Tuesday, July 8, 2014

Massive Electrostatic Discharge

Infamous, an early ps3 exclusive title, is a superhero game without the trappings and the inherent baggage which comes with a superhero movie adaptation, since as history has proven, outside of the Spider-Man games, most such adaptations have failed deplorably. Cole MacGrath's electrical powers are intimately linked with the game's mythology, and the game's design and world-building are a case of quality over quantity.

I have played few exceptional free-roaming, or sandbox, games; chief among them, Rockstar Vancouver's Bully, which takes place in the confined Bullworth Academy, yet this is made up for with strong characters and a good premise. Only one other worthy title comes to mind; Team Bondi's The Getaway, which puts the player in a lovingly crafted London. Does Infamous offer a spin to the age-old GTA formula, and not fizzle out like a certain recent game?

To begin with, Infamous' Empire City is very much alive; you can even go into the sewers, and the fact that it is small is utilized as an advantage, since it is exploited to maximum capacity. Little details like bystanders snapping photos of you, TVs that play news reports and commercials, and, of course, the fact that there are enemies wreaking havoc in territories you have to clear, make this a thorough world. Your pal Zeke, offers comic relief, while the game plays like a more violent version of the movie Hancock. I had listened to the soundtrack by techno-virtuoso Amon Tobin beforehand, and I must say it is truly fantastic. The motion-comic cut-scenes are also quite well designed.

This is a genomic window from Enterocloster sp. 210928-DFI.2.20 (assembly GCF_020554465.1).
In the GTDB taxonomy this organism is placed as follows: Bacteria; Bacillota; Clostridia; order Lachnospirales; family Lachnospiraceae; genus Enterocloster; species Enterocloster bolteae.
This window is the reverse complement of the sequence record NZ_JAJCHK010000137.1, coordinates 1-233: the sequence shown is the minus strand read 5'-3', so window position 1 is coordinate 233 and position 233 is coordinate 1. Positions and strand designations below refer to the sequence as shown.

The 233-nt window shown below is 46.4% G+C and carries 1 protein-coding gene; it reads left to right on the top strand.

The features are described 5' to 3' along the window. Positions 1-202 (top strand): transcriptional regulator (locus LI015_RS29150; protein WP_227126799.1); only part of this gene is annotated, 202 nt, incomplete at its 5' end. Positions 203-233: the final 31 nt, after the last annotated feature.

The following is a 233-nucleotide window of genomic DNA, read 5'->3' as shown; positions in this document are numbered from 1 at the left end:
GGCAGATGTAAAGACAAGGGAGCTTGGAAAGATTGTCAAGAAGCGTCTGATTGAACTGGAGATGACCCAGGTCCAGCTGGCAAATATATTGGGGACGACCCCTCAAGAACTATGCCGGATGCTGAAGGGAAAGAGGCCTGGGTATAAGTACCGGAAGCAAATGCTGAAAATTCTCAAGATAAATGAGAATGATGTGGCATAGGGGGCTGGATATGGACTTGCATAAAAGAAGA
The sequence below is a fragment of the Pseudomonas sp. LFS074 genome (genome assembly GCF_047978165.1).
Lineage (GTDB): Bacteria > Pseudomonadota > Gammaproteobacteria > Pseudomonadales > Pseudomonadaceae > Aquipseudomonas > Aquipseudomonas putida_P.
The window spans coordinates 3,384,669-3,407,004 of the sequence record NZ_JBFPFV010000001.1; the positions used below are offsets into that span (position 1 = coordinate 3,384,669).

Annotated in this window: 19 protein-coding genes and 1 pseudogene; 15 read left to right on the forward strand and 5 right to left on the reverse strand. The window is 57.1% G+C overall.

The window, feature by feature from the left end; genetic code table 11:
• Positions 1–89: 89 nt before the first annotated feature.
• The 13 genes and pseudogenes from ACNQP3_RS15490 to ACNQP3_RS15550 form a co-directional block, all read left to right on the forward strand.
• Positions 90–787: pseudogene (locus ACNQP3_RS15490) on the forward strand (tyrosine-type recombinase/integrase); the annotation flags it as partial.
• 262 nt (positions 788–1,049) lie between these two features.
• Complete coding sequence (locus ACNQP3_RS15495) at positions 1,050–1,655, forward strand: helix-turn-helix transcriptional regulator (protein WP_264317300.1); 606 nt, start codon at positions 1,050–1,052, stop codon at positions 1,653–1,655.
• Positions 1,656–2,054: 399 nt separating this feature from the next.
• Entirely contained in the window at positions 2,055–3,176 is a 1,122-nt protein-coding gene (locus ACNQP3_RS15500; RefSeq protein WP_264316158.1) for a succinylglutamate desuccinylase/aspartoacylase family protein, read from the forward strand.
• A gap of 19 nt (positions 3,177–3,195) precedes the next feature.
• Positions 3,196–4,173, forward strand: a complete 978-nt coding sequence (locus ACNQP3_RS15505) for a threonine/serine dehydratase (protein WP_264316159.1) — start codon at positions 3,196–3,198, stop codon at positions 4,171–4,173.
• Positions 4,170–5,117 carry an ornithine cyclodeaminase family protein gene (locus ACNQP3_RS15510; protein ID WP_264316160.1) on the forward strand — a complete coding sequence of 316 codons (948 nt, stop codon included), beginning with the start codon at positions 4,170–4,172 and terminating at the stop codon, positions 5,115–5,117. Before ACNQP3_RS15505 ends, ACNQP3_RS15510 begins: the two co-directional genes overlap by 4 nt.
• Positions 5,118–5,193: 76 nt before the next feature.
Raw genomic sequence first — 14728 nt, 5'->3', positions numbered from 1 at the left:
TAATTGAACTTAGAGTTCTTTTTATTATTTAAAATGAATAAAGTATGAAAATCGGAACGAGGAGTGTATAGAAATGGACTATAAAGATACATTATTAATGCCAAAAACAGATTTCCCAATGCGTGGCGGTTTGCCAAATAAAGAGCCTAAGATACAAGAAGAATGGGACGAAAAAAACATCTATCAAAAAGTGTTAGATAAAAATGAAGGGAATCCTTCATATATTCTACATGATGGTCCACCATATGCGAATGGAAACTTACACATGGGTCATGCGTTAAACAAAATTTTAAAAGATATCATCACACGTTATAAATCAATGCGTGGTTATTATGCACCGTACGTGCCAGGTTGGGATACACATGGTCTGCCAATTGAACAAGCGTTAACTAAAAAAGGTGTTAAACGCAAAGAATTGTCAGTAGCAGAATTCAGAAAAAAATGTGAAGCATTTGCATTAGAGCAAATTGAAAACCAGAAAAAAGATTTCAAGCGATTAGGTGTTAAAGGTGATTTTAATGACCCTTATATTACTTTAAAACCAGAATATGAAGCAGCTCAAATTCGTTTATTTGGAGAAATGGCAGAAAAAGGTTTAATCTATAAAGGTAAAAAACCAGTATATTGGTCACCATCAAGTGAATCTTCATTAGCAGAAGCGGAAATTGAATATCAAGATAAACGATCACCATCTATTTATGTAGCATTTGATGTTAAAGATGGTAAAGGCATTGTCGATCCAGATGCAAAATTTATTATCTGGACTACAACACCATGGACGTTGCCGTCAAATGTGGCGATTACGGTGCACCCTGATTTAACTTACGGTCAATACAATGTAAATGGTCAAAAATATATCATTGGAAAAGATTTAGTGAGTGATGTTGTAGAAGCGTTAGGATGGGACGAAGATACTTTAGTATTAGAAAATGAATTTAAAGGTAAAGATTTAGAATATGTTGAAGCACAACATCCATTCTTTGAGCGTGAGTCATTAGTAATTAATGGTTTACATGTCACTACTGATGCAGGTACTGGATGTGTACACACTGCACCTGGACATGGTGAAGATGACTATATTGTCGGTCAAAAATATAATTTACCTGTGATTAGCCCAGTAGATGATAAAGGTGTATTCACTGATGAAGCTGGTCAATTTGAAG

Some degree of strategy is necessary to fight against your enemies, the Reapers, the Dust Men and the First Sons; like taking cover, or holding from ledges, while you blast them with electricity; the routine of blasting away and recharging on any city device that runs on electricity never gets old. The city is quite interactive, with pipes you can climb, antennas which can be tumbled over to use as bridges, and power cables which you can hang from or slide on; the latter grants a tremendous sense of freedom, like Spidey swinging from a web. Cole's physical prowess is partially explained, when the main character states at one point, that he is an urban exploration aficionado.
The game employs an ambitious karma system, sort of like a good Jedi vs. dark Jedi path, taking into account certain decisions you make throughout the story, in addition to whether you decide to heal or "leech" injured civilians. There is also a basic talent tree, to upgrade your powers. Taking these things into account, it could be said the game has a respectable dose of action-rpg elements. Last, but not least, the main missions, and some side-quests, are actually quite fun. Having bought the Infamous Collection, which comes with both ps3 games, as well as DLC, I am certainly looking forward to experiencing the complete story. One of the ps3's finest games.